Joe Cocker, who has died aged 70, sang as if he was squeezing music out of every pore. Neil McCormick pays tribute.
Joe Cocker was one of the great voices of the rock era. In terms of hits and statistics, he may be a minor player with a few fabulous records to his credit, but to a generation of music lovers who felt the full force of his performance, Cocker is and always will be one of the definitive singers.
A big, loud, gruff, bluesy, boozy Sheffield character, he injected some American soul into the English beat scene, the first white English singer to really sound black. Cocker moved beyond the fluid soul of Sam Cooke and jazzy extemporisation of Ray Charles to just lose himself in the musical moment.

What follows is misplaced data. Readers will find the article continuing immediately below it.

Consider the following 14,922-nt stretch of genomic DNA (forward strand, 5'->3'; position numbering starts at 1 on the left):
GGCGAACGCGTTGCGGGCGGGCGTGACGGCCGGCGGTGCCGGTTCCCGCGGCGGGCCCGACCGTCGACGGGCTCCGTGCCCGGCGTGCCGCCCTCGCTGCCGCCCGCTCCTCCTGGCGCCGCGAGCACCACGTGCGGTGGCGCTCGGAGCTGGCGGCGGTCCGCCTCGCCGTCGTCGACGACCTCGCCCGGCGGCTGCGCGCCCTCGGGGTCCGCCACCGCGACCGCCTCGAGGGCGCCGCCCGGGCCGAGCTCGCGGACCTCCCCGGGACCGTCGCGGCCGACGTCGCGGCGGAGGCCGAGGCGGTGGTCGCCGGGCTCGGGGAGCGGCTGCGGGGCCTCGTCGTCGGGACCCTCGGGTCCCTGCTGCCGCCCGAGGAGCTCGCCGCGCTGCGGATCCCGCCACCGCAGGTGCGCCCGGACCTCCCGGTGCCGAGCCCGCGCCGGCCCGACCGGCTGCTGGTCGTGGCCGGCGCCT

He sang with a supple fluency, rhythmic daring and raw emotion to match the great Otis Redding but somehow married that music to a hippie spirit of open-hearted adventure.
His arrival on the scene marks the point when British music was throwing off its last straight-laced adherence to anything rigid or uptight and really letting itself hang out. Cocker was a convulsive, volcanic eruption in pop music that affected everyone and everything he came into contact with.
Big and ugly, he was never a matinee idol, and that was a part of his appeal. He looked like a bruiser, he sang like a sensitive sweetheart, and in that contradiction he expressed the complexity of his real humanity
Read the full article here at The Telegraph by Neil McCormick